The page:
Thursday, January 22, 2009

How to Fell a Tree Without Hitting the House

Step 1
Find Yourself an Ol’ Codger Who’s Done it a Hundred Times.

In this case, he’s easy to find. Look no further than my dad. A year and a half shy of 80 years old and he can still work circles around me.

I work with old people every day—so I know old. This guy's in better health than most people half his age. He could’ve been a card-carrying member of AARP for the last 28 years—but he doesn’t need ‘em.

Never even swung a golf club.

Gets up every day at 6 AM. Pulls on his overalls, laces up his boots, walks outside and tackles any job he has a mind to.

A dying breed.


Master of all.

I’m not kidding.

This guy can do anything if it’s even remotely related to plumbing, electrical work, concrete work, welding, design, engineering, woodwork, heating, auto mechanics, roofing, finish work, farming, etc.

He’s an artist with a shovel.

Need a custom part made from steel? He’ll fire up his blacksmithing tools and pound you out a piece on the anvil.

And he’s no hayseed either.

Yeah, he was a typical Utah farm boy—until he left home and went to school…. Then he turned himself into a scholar with bachelor's and master's work at BYU, Ph.D. work at Columbia University, and a Fulbright scholarship to study northern European economies.

Step 2
Fire Up a 91 Year-Old Tractor.

That’s right. 91 years old. As in built in 1918.

Really—who has a 91 year-old tractor out in the shed that they crank up on a regular basis and use for real work?


The thing’s beyond antique—it’s ancient!

My kids asked me what color it used to be. I didn’t know how to answer them. I’m sure it was a nifty color once-upon-a-time, but now it’s just rust and grease.

My grampa bought the tractor "used" in 1925. Farmed hundreds of acres around his home. Dad learned how to drive it when he was six. At the time he could barely push in the clutch.

Unlike most tractors at the time, this one uses tracks instead of wheels.

Last Saturday Dad calls me up and says, “I’m taking down a tree with the old tractor. Do you and your kids want to watch?”

Well, I’ve seen this routine plenty of times…but my kids haven’t, so I say, “Sure, we’ll be over in a few minutes.”

We arrive a while later and he laughs at my oldest son, Jason, because Jason’s wearing shorts. It’s about 20 degrees in the shade.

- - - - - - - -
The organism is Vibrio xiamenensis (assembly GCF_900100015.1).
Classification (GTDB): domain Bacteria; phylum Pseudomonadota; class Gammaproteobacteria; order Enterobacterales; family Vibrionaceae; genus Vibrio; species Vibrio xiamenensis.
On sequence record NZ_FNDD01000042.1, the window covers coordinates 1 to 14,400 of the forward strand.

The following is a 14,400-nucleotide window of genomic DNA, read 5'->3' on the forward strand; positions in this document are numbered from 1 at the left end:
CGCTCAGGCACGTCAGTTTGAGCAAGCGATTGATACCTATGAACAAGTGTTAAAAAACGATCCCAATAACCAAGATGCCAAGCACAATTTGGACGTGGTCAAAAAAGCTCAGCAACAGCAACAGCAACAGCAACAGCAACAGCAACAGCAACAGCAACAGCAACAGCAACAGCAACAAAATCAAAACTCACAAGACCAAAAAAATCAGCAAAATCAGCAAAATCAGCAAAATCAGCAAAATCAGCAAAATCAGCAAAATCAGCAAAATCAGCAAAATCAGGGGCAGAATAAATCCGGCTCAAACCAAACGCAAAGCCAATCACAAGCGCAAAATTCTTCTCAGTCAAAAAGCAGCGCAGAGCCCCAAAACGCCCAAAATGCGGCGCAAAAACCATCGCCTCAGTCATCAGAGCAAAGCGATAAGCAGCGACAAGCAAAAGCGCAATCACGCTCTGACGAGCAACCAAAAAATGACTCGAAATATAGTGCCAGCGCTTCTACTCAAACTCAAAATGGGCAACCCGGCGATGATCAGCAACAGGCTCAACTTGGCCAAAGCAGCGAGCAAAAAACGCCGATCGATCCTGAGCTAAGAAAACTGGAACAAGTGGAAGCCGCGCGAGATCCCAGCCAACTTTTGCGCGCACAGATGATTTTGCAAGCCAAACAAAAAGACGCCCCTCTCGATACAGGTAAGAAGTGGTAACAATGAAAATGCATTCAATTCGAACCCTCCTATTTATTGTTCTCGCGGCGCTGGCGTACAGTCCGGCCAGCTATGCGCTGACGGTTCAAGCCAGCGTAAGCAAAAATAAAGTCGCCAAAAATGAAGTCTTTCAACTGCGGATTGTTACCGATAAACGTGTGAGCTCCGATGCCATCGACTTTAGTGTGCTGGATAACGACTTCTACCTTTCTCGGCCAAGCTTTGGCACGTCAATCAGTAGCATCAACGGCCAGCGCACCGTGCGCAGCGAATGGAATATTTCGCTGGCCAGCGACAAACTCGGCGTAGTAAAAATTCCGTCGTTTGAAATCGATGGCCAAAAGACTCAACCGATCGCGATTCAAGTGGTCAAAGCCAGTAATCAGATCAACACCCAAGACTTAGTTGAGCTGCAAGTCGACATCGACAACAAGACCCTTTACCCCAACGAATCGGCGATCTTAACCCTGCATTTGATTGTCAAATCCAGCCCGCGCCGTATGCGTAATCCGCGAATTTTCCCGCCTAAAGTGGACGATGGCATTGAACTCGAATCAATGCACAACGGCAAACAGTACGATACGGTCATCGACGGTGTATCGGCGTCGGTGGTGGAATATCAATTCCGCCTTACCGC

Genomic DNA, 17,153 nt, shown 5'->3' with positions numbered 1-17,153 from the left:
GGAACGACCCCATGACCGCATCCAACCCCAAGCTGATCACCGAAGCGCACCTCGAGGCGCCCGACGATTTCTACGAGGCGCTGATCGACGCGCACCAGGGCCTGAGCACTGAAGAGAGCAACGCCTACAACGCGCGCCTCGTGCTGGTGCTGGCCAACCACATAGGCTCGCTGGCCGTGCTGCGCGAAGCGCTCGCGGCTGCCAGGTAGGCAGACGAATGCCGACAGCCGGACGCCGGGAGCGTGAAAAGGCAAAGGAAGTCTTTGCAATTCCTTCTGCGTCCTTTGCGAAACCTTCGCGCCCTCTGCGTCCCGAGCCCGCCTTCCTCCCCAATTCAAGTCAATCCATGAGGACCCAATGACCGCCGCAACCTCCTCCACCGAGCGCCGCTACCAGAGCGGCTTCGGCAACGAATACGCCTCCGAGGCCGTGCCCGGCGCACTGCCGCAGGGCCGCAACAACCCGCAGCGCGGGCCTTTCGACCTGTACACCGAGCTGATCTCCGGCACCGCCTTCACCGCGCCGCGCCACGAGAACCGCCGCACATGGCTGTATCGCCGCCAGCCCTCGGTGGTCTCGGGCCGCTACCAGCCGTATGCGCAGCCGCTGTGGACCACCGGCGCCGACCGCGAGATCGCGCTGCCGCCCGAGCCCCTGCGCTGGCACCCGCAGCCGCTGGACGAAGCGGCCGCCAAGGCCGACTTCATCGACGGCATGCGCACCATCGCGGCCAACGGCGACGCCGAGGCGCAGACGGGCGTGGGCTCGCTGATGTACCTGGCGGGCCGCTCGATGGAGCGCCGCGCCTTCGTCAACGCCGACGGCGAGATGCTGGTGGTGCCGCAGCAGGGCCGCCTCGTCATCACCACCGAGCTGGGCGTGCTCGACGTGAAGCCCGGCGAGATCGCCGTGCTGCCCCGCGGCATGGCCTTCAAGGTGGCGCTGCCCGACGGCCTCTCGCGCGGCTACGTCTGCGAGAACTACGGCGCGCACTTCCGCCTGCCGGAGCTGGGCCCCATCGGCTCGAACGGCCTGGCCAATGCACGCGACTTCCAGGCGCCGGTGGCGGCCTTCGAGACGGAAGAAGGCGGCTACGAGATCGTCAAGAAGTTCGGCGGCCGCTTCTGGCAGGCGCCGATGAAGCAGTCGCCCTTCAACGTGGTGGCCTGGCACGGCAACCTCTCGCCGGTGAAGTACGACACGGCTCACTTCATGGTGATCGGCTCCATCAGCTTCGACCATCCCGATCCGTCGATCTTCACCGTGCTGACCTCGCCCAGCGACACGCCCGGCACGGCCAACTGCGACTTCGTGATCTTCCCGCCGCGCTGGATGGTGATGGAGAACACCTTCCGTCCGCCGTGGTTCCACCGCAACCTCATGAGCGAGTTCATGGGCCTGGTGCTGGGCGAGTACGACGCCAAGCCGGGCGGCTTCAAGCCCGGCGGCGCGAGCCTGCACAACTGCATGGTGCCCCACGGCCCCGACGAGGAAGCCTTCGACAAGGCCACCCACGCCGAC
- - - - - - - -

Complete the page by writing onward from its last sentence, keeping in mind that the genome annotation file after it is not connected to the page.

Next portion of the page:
Dad's holding a bucket of warm water. As he pours it into the tractor’s radiator he explains that it has to be warm—because the tractor’s massive block is so cold that cold water would instantly freeze.

I’m thinking: Huh. Smart.

1918 was a while before electric starters, so this ol’ Cletrac needs to be cranked. I watch my dad with his left hand on the choke and his right hand turning the crank. It occurs to me that the tractor looks like an extension of himself—he’s done this so many times that the tractor and he are one. He casually turns the crank and I’m thinking: you better give it a little more elbow grease or it will never start.

Click on the play button to see and hear it.

But he knows his tractor.

And after a few nonchalant—almost effortless—cranks…it fires right up.

Back in the day when this thing was built they didn’t bother with mufflers—so the fire shoots straight out of the manifold. And there’s no doubt if it’s running or not—it’s loud.

Step 3
Drive Through the Snow, Hook a Long Chain Between Tractor and Tree, and Put Tension on the Chain.

Click on the play button to see and hear it.

I wondered about the wisdom of driving the old beast through the pasture and orchard—all the while grinding through a foot of snow. Would it get stuck? Would this turn into an oh-shoot-the-thing’s-stuck-now sort of a day?

But again, no worries.

The Cletrac busted through the snow like it was the ancestor of modern-day snowcats.

Which, come to think of it, it is.

Step 4
Make Son Nervous By Nearly Cutting All the Way Through Tree.

So what do you do when the ol’ codger (who's done this a hundred times) is wearing earmuffs, focusing intently on where he’s cutting...and can’t see the tree start to sway above him?

Suddenly his son (me) starts imagining all sorts of scenarios:

1) The tree does a slow pirouette and comes crashing down on Ol’ Codger—all while his son and grandchildren look on in horrified silence.

2) Ol’ Codger’s quick and valiant son (me) jumps forward at the last second and tackles Ol’ Codger to the ground while the tree narrowly misses them both. After an enormous sigh of relief, they both look down to see the chainsaw imbedded in Ol’ Codger’s leg.

3) Ol’ Codger’s son (me) sees the danger, shouts at Ol’ Codger (who can’t hear him), then strides quickly forward and grabs Ol’ Codger’s arm to alert him. Ol’ Codger is startled, nearly drops the chainsaw, is decidedly unhappy with his jumpy son, and lets loose with a string of cusswords.

None of those scenarios seemed particularly pleasant, so I just crossed my fingers and reminded myself that he’s done this a hundred times.

Step 5
Drop the Cletrac into Forward Gear, Let Out the Clutch, and Pull the Tree Down in Precisely the Direction You Want it to Fall.

Click on the play button to see and hear it.

Slick as a whistle.

Step 6
Give Rides to All the Grandkids.

And let the seventeen year-old in shorts drive the thing himself.

Wednesday, January 14, 2009

White Family Dictionary

burger \BĔR-gĕr\ noun.
1: booger.
Word Origin: When a father wishes to call his child a booger but is afraid that the neighbors may not approve, he uses the euphemism, burger, instead.
Unintended but Inevitable Word Usage:
Ryan: “Dad, can you get this burger out of my nose?”

but-but (BŬT- BŬT) noun.
1: butter.
Word Origin: A classic Derek word-morph. Used extensively and with gusto by Emily, who knows that it’s okay to say but-but, but it’s not okay (in our family) to say butt.

Chopper \CHŎP-r\ proper noun.
1: Nickname applied randomly by Derek to any one of our children at any given time.
See also Chops, Monkey, Monkey Chunk, Boot Monkey, Turkey, Turklet, Potlicker, Bucketmeiser, Crazy, Lippy-Lou-Lou and Boutros Boutros Ghali.

cim-cim \SĬM- SĬM) noun.
1: cinnamon roll.
Word Usage: “Holy cow! Mom just made a batch of cim-cims and she’s not giving them away to the neighbors! They’re for us!”